Juventus or “Juve” is the second oldest Italian soccer club and one of the most famous and successful clubs in the history of global soccer. Across the years, the club has won a plethora of national and international titles. Earlier this year, in January, the club introduced a new, bold and revolutionary brand identity designed by Interbrand’s Milan Office. The Berries interviewed Manfredi Ricca, Chief Strategy Officer EMEA & LatAm at Interbrand, to know what happened behind the scenes to shift Juventus from a sports brand into an entertainment brand.
BB: Interbrand introduced a new logo and identity for Juventus, Italy’s second oldest club. How can you successfully revamp such a brand with a grand legacy yet go for a complete revolutionary identity design route instead of evolving the current one?
MR: Juventus has always been a club with a very strong personality – to the point of being extremely divisive. It stands for this very uncompromising ambition, determination to win, excel and brave choices. Last year Juventus decided to face another deep challenge that is leading to a broad brand evolution. The starting point was a question: can a football brand stand for more than football? In other industries, brands are able to transcend their categories and signify something wider and deeper: an attitude. A purpose. Values. In football, this hadn’t happened yet, and therefore we felt Juventus had a huge opportunity to be relevant to a wider audience. There are people out there who might not be interested in football, but may share this approach to life – people who don’t necessarily want to support Juventus, but spontaneously ‘live’ Juventus. So while all others clubs see football as a boundary and a limitation, we felt it should be an origin and an inspiration.
The new visual expression is the logical consequence. The previous one – which we crafted in 2004 – could not lead the brand through this new challenge. The new identity we developed distills the essence of Juventus – the black and white stripes, the J initial, and victory, embodied by the shield shape – but makes it relevant beyond football. Traditional football crests work beautifully in a stadium but look odd and out of place anywhere else. And that’s because they try to express something else – a city, a borough, a landmark. We wanted the Juventus logo to represent itself.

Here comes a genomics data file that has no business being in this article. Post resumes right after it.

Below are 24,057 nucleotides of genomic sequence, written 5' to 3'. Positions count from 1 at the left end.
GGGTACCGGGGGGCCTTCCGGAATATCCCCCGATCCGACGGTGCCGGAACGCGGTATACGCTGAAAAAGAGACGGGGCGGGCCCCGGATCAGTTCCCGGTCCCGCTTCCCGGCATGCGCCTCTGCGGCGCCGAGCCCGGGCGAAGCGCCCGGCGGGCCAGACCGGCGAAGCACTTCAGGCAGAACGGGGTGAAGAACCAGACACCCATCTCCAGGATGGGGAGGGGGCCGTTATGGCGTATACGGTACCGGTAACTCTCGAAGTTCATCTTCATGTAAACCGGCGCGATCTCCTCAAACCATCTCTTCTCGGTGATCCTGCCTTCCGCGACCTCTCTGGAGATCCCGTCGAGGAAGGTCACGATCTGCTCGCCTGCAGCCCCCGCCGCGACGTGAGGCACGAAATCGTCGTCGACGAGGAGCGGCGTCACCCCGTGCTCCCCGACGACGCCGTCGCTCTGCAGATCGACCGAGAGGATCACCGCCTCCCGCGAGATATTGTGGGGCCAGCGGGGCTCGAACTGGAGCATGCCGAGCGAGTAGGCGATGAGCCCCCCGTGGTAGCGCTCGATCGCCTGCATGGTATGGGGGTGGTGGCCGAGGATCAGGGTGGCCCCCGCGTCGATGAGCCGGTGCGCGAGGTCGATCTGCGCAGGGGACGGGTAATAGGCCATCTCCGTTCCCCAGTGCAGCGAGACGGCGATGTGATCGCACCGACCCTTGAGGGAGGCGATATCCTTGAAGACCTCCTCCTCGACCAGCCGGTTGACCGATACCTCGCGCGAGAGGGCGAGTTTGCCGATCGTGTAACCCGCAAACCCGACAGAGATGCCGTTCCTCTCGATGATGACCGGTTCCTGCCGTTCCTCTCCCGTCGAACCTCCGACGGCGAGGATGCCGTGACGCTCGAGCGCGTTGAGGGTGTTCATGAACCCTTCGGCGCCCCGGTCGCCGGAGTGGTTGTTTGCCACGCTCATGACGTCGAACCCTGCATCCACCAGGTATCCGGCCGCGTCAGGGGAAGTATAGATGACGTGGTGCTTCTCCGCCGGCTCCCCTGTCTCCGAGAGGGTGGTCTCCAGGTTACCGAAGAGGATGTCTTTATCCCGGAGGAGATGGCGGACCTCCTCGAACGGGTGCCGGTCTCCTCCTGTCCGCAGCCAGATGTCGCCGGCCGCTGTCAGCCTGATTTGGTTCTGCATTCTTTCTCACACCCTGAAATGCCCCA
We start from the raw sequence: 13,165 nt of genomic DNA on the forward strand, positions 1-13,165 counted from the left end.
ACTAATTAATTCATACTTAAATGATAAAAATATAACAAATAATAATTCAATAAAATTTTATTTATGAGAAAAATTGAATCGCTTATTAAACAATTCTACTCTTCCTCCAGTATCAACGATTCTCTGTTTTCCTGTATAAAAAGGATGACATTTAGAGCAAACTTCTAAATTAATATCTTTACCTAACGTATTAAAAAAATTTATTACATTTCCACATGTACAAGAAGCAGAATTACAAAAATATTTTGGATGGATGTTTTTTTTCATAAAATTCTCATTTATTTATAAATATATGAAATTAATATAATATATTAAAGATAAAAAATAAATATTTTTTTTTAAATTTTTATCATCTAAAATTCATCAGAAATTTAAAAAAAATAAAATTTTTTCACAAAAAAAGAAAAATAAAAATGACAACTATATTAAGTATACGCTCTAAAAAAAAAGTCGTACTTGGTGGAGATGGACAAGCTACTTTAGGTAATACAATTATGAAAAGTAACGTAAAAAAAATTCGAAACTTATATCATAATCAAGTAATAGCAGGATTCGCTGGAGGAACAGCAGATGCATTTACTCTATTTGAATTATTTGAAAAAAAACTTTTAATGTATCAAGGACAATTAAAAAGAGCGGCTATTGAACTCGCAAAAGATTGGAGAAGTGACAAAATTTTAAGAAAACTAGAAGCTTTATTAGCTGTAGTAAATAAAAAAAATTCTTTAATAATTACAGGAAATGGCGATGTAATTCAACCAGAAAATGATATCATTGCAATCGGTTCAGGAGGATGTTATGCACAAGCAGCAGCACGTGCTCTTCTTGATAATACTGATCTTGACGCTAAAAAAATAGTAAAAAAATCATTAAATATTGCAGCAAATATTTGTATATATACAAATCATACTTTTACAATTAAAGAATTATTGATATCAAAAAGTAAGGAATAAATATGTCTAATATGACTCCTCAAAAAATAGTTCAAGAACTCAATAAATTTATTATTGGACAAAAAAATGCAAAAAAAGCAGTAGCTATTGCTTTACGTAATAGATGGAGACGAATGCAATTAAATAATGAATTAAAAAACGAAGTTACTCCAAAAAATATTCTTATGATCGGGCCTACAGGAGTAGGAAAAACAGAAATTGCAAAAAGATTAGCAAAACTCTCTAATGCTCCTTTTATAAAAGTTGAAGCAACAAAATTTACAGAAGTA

BB: The rebrand of Juventus comes with a bold update in the brand essence which makes the brand not just a sport brand but also entertainment fans. How can the rebranding of Juventus transform the brand from a sports brand to an entertainment brand?
MR: Football club brands usually symbolize places. With Juventus, we thought that the opportunity would be to challenge the conventions, and have Juventus stand for itself. We challenge the notion that Juventus is relevant only to football enthusiasts. We believe there is potential for Juventus to embody something deeper and broader and that means evolving this brand into initiatives, projects and radically innovative experiences, of which football will always be the origin, but never the limit. This will let the Club sustain its own growth both economic and sports-wise, and extend its influence.
In other words, we didn’t want Juventus to have an identity, but to be an identity.
BB: Brands are all about engaging experiences. How can the new identity of Juventus enhance the digital and retail experiences of the brand?
MR: A few years ago, we codified Juventus’ essence as being “life is a matter of black or white” – you win or you lose, you’re all in or nothing, and there’s no consolation prize. This essence could be – indeed – relevant to a wider audience. Juventus may therefore offer products, services and experiences which represent club’s values in an engaging and meaningful way.
You can experience football in many different ways and there are ways to appeal to people who don’t normally go to the stadium and people who don’t always watch football — they might be entertainment enthusiasts. There may be products which are created to reflect the Juventus ethos and may be disconnected from football, but there’s a colossal difference between diversifying and putting the brand on anything to reinforcing the brand by carefully selected touch points and experiences, these includes, academy, immersive retail formats and a range of unique physical and digital products and services, to name just a few.
BB: The rebranding decision has been met with severe outrage and widespread criticism from commentators and club fans. Was consumer insight taken into consideration before taking the decision to rebrand or not to rebrand? Was it taken into consideration before going to such a revolutionary brand route? And in such cases,what best could the brand do, revert back to the old identity, like what GAP did ?
MR: First and foremost, your point about outrage is simply not true. There have been criticism as always, but the vast majority of fans and fan clubs were extremely pleased with this change. This is shown clearly by highly favorable social media sentiment figures. That said, from a taste point of view, there are going to be people who don’t like it – we should respect this, of course – and, in general, it will take time for fans to understand the full power of the new identity. However, it is the responsibility of the clubs to set out what their vision is for the future, and what they think is the best growth path for the brand. Juventus has gone for an uncompromising approach, in line with its DNA, and fans are ultimately going to adopt the new identity because it represents the club’s vision.